However, even if it is assumed that the Jewish leaders viewed Jesus as a threat to the structure of Jewish Law and a corrupt priesthood viewed Jesus with fear and there was a desire to see him eliminated, Jews ask why they should be condemned forever because of the action of their forefathers. They point out that the world does not condemn Anglo-Saxon Americans because the early settlers annihilated Indian tribes and deprived other Indians of their lands and resources.
Actually, the Christians' own most profound religious convictions preclude limiting the blame for the death of Jesus to any specific person or group, because all mankind shares responsibility and through the death and resurrection of Jesus Christ, all mankind is redeemed. Love and forgiveness in the name of Christ preclude the Christian's condemnation of a religious group for an event that occurred long ago.
WHAT DO JEWS THINK OF CHRISTIANS?
Jews are willing to include Christians among their best friends and are eager to co-operate with them in every social endeavor. With a genuine spirit of charity and forgiveness they are eager to forget the past but cannot help remembering the persecutions suffered by their people. In the early centuries Christianity was viewed as a threat to Judaism because Jesus, the Apostles, and most of the early disciples were Jews. The Christians accepted the Jewish Bible, sang the Jewish psalms, and prayed some of the same prayers-and in addition, encountered the same foes. Obviously, the Christians were viewed with suspicion. But after they became dominant and ruled the Western world, suspicion turned to fear. Jews were massacred during the Crusades; they were accused of poisoning wells, of causing the Black Plague; their property was confiscated repeatedly, and persecution was common. The present generation has known the pogroms of Hitler. The Jew tries to forget the past, to avoid malice, and to live in peace with his Christian neighbor of today.
WHY B.C.E. AND C.E.?
Most Jewish historical and religious books use the designations B.C.E. (Before the Common Era) and C.E. (Common Era) to indicate respectively the period before the birth of Jesus and the period after his birth. The explanation is simple. The authors do not wish to imply that they accept Jesus as the Christ and therefore dislike the designation B.C. (Before Christ); they do not wish to imply that they accept Jesus as Lord and therefore dislike the designation A.D. (Anno Domini - in the year of the Lord). The traditional Jewish calendar is often inadequate. Therefore the conventional calendar is accepted for practical purposes, with the designations B.C.E. and C.E.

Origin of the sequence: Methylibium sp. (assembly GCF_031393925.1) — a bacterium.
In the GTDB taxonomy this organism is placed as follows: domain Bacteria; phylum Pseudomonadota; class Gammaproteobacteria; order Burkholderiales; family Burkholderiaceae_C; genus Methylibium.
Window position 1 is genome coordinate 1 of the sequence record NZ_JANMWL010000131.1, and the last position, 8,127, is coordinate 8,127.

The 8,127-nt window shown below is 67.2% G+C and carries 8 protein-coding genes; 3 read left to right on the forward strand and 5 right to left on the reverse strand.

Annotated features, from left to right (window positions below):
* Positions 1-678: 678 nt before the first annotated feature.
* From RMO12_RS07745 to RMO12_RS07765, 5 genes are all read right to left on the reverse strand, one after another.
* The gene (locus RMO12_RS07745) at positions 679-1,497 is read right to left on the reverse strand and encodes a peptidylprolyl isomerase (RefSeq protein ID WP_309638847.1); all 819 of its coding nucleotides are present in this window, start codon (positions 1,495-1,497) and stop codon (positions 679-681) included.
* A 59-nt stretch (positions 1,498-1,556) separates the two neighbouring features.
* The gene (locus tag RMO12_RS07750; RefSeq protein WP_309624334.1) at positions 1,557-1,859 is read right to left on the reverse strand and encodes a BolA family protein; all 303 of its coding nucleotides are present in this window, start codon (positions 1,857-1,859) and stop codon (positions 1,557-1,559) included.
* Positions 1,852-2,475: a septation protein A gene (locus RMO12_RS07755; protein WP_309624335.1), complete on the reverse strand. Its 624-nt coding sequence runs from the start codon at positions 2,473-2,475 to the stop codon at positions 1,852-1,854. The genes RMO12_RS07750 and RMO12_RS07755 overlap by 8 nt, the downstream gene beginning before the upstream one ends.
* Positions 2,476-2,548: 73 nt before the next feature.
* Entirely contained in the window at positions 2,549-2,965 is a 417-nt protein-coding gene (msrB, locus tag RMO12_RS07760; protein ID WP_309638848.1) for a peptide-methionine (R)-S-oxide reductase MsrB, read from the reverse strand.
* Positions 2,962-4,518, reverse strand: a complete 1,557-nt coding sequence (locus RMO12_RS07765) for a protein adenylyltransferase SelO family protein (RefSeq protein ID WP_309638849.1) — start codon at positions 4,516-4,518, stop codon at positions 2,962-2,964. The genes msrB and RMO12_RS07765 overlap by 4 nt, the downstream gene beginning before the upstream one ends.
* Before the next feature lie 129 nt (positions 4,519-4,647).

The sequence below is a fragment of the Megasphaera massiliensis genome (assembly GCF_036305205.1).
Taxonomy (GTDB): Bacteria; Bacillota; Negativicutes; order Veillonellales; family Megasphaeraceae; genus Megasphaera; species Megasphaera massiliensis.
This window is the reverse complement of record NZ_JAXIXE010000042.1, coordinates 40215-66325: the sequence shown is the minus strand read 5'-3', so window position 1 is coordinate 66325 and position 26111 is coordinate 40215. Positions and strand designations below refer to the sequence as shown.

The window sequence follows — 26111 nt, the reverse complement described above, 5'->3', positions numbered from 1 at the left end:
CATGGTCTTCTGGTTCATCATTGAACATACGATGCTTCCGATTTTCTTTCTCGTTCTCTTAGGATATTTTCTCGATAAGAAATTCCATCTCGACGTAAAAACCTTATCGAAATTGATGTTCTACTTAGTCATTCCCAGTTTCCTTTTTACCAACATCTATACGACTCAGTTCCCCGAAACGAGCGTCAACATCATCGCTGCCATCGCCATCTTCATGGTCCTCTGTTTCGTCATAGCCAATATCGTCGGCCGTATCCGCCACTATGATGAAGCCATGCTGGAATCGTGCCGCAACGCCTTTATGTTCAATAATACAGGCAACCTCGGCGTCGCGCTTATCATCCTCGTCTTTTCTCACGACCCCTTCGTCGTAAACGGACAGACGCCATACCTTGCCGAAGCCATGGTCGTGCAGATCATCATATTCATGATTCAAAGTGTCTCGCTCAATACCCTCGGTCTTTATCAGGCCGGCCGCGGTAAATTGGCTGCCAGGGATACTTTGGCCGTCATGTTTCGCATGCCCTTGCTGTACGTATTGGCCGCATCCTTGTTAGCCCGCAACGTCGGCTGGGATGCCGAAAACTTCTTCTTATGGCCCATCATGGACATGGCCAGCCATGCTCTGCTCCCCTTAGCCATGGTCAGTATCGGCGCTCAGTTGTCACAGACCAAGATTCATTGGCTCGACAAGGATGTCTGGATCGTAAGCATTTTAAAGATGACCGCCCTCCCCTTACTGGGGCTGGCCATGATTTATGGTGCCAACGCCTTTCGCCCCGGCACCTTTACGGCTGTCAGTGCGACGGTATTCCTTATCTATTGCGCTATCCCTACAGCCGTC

DO JEWS BAPTIZE?
This question is asked frequently because John the Baptist baptized in the river Jordan, a "baptism of repentance for the forgiveness of sins" (Mark 1:4f) and Jesus' disciples baptized (John 4:1), and perhaps Jesus did too even before the "glorification" (John 7:39). The meaning of this type of baptism is clarified by the practices of traditional Judaism today. It is believed that women are unclean at certain periods. A woman becomes ritually clean through immersion Mikvah - a form of baptism. Through contact with women who are ritually unclean or through the violation of other tabus, a man may also become polluted (Lev. 11-15; Nums. 19). As a means of cleansing or purification and sanctification, a ritual of total immersion is required for him as well. Special baths called ritualariums are constructed by Orthodox communities for this purpose.
A Gentile wishing to become a Jew must also be totally immersed. In addition, a male must be circumcised. While the Temple was still in existence, an offering was required of both men and women but the outstanding feature is the baptism, declared by Hillel to be the decisive ceremony of conversion to Judaism.
Steeped in this tradition, John the Baptist exhorted the people to become both ceremonially and morally pure through repentance and baptism, in preparation for the Messianic kingdom, to save them from the wrath to come (Luke 3:7). Baptism in Judaism is never thought of as a means of removing the effects of a generic original sin; its purpose is the cleansing and restoration of an individual to his original state of purity, and it may be performed often, although a single baptism is adequate in connection with conversion.